So I guess it’s been a thing for a long time. Some new mothers eat their placentas. See, I didn’t know that. I know my mother didn’t eat her placenta even though I never asked her. As a Norwegian, she enjoyed a number of menu items that don’t appeal to normal people, and placenta might conceivably have fit the bill as long as the butter held out, except that it’s not beige. It’s not remotely beige, in fact. A placenta looks like a massive blood clot in flapjack form.
Anyway I’m basing my conjecture on the fact that when I asked her (in the flush of my all-knowing teen years, at the dawn of the hippie era) why she didn’t have a natural childbirth, she said “I stayed awake just as long as I wanted to.” She didn’t say it so much as she snapped it off, with emphasis. My thought is that when the medical personnel brought her back to consciousness and handed her a neatly wrapped baby, she didn’t think to ask if she could eat the placenta. Even though she was a very tidy person.
Animals routinely eat placentas for a number of reasons and tidiness may be one of them. Dogs eat them because it’s a good source of iron, it’s important to tidy up so as not to attract wolverines, and oh who are we kidding? Dogs will eat anything, hork it up, and eat it all over again.
Modern humans don’t deal with wolverines as much as they used to and we are a little fussier about what we eat, for the most part. But hormones can make a person pretty peckish. Still, the eating of the placenta is usually done for a variety of reasons that may or may not hold water. It’s considered to be good for the child, for lactation, or for the mood of the mother. It does sound sort of ancestrally legit. But on the other hand, if we were meant to eat the things our body has already expelled for some reason, we’d be eating babies too, wouldn’t we?
I never gave birth but I’m not liable to have jumped on that bandwagon. I can’t even deal with oysters. I’m pretty sure my first reaction to seeing my placenta would be “Thanks, I’m done with that.” Fortunately most of the women who eat their own placentas these days have them sent to a company that dehydrates them and puts them in capsule form. Then it’s just a matter of popping pills. That’s how fecal transplants are done too. And if it ever turns out that pus, bile, or barf becomes a cure for anything, the capsule industry should be seeing boom times.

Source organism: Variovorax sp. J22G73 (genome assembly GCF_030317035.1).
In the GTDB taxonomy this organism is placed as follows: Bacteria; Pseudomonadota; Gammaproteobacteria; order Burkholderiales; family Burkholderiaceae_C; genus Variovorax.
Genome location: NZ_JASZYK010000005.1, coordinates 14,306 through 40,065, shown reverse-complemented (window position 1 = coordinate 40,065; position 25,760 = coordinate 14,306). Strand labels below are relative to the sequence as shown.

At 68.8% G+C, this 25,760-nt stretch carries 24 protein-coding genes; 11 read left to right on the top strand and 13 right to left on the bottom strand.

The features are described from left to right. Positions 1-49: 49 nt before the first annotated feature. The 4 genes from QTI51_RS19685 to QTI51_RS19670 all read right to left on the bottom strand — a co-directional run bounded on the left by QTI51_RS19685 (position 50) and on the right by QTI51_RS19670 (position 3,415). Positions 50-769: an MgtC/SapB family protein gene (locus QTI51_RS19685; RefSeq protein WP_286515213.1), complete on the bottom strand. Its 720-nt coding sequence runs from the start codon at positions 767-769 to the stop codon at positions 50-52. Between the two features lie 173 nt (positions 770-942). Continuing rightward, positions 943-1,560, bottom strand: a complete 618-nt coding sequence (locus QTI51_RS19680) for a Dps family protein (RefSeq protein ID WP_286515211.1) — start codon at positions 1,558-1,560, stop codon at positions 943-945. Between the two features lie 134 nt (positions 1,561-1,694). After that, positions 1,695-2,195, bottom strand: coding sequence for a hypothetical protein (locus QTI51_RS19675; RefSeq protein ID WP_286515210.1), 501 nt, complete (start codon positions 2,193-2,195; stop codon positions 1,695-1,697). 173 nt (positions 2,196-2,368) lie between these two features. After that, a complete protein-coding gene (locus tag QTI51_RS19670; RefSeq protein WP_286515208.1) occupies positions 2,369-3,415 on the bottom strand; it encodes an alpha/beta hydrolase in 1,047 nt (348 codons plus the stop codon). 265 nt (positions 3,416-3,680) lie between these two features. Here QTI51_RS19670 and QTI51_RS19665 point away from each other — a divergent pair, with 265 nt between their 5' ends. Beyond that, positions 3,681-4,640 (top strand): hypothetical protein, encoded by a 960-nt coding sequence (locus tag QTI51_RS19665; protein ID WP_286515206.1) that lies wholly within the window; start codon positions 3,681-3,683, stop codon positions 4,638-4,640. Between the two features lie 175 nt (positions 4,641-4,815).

But don’t pills seem like cheating, somehow? I’m pretty sure it would strike one of my family members as being over-delicate. She tried using one of those nasal syringes on her infant when he got snotty and very shortly decided it was inefficient, and she channeled the spirit of her own foremothers and planted her mouth on the baby’s face and shnorked all the shnot out of his nose and spit it out and it worked splendidly, just as it had for her tribe from day one. I think it’s one of those things that isn’t gross after you’ve done it once, much like another thing I can think of.
The very day I first heard about placenta-eating, I mentioned it to a man and woman who joined us for beer-thirty, and scored a hit right away. It was the man who had eaten the placenta. It wasn’t his wife’s, either. It was at some sort of hippie community event. Sauteed placenta canapes with toothpicks in them, or something. He explained that he ate the placenta because he was polite. “You don’t get offered someone’s placenta and say ‘yuck,'” he said. “That would be rude.”
I’m glad I wasn’t at that soiree. To this day I’d be trying to keep straight in my mind who still thinks I’m a vegetarian.